An oldie (from 2011) but a goodie, Kaptain Brawe: A Brawe New World entertains. It’s not a very lengthy point-and-click adventure, but it feels fully realized all the same. Genre fans who missed it back in the day should take a look now.

This sci-fi tale starts pretty straightforward plot-wise, as the opening act consists of fixing things on the titular character’s ship. But you soon find yourself on a mission to rescue alien scientists. The world then opens up, and you meet several impactful secondary characters. Kaptain Brawe himself is amusing and likable enough, but the game does an especially good job with these supporting players. My favorite might be the salty codger war veteran who whacks you with his cane if you get too close. Most (if not all) of these characters leave favorable impressions. My only letdown is there’s no speech; it’s 100% reading.

The puzzles are primarily the time-honored variety, involving the use and combinations of inventory items. Aha moments follow when you solve a challenging one. You can even flip between playable characters in particular sections. There’s a casual mode which (while still playing close to traditional games in this genre) offers in-game hints. They’re helpful for those less experienced with games like these, but don’t rob yourself of fun and satisfaction by abusing them.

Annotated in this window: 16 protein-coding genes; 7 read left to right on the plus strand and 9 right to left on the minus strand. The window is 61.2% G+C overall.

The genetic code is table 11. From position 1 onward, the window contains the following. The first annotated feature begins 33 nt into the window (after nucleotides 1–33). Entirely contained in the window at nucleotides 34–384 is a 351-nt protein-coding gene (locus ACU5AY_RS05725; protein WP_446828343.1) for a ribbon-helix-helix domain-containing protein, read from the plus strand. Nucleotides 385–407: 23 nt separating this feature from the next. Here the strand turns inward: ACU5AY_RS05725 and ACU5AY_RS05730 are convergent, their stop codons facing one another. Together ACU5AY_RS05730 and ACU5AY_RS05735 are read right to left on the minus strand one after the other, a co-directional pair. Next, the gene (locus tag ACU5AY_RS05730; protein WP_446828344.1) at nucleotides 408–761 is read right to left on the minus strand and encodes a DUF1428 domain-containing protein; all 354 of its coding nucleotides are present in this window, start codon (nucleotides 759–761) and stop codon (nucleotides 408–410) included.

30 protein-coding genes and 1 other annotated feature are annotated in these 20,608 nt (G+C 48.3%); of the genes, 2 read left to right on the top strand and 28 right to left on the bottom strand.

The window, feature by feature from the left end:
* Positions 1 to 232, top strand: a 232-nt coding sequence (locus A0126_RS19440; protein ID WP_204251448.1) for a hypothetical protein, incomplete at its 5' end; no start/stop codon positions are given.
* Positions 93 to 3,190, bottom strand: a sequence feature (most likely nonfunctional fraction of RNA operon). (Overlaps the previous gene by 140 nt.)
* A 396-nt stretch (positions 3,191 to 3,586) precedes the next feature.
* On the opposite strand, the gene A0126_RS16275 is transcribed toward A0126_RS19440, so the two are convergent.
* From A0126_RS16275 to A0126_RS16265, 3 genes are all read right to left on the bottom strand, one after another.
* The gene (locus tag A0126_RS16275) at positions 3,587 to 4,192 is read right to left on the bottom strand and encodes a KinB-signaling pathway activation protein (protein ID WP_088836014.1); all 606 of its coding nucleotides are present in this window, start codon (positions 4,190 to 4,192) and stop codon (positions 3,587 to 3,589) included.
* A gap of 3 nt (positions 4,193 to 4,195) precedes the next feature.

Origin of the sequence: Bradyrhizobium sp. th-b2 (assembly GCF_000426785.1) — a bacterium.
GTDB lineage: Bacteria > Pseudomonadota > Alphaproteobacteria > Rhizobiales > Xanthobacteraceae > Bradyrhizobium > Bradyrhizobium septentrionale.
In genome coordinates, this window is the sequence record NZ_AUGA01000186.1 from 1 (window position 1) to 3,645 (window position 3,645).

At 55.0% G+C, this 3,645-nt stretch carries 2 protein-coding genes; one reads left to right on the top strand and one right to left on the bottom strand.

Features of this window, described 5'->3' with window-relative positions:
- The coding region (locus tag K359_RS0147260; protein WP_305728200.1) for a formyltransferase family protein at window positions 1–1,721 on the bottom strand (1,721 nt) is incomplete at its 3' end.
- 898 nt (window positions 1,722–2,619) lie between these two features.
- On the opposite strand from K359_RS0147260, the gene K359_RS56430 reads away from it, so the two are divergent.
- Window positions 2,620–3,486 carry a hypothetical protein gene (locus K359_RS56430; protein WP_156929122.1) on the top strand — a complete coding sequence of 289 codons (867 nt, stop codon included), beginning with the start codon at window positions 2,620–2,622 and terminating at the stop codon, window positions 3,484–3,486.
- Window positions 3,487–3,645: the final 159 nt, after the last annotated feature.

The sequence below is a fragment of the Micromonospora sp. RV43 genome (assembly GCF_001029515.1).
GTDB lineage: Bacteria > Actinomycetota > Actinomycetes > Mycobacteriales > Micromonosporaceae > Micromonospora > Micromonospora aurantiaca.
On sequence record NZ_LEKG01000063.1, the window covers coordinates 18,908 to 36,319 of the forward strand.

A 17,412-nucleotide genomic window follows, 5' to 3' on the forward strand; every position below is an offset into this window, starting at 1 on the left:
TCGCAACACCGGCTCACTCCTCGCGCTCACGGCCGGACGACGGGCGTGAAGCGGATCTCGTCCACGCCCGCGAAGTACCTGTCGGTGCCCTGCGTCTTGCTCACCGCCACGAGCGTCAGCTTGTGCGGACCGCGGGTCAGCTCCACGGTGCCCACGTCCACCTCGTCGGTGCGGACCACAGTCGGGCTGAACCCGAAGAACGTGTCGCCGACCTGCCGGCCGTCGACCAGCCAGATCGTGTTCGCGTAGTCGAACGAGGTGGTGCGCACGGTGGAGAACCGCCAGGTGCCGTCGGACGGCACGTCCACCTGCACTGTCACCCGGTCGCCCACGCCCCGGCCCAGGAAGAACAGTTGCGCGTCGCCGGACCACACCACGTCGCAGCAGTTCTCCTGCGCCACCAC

This game is drawn in an eye-catching art style with warm colors and lots of detail. The vivid, well-designed areas feel like characters exist in them rather than just lifeless backdrops. It’s a good looking game, especially considering its age. I especially enjoyed it on my television; static screenshots don’t do Kaptain Brawe: A Brawe New World quite enough justice.

Being a story-driven game, I can’t discuss any of the various surprises or twists that this adventure brings. What I can say is that Kaptain Brawe: A Brawe New World kept my attention through to the end credits. One advantage of the more modest length is that it avoided pacing issues. Keep this in mind If you’re looking for an adventure you can beat in a weekend.

Somewhat short for its genre but reasonably sweet, Kaptain Brawe: A Brawe New World comes recommended for fans. While speech is certainly missed, the art style is inviting to the eyes. It plays it straight, but the fun characters and satisfying puzzles make it well worthwhile for those who overlooked it upon initial release.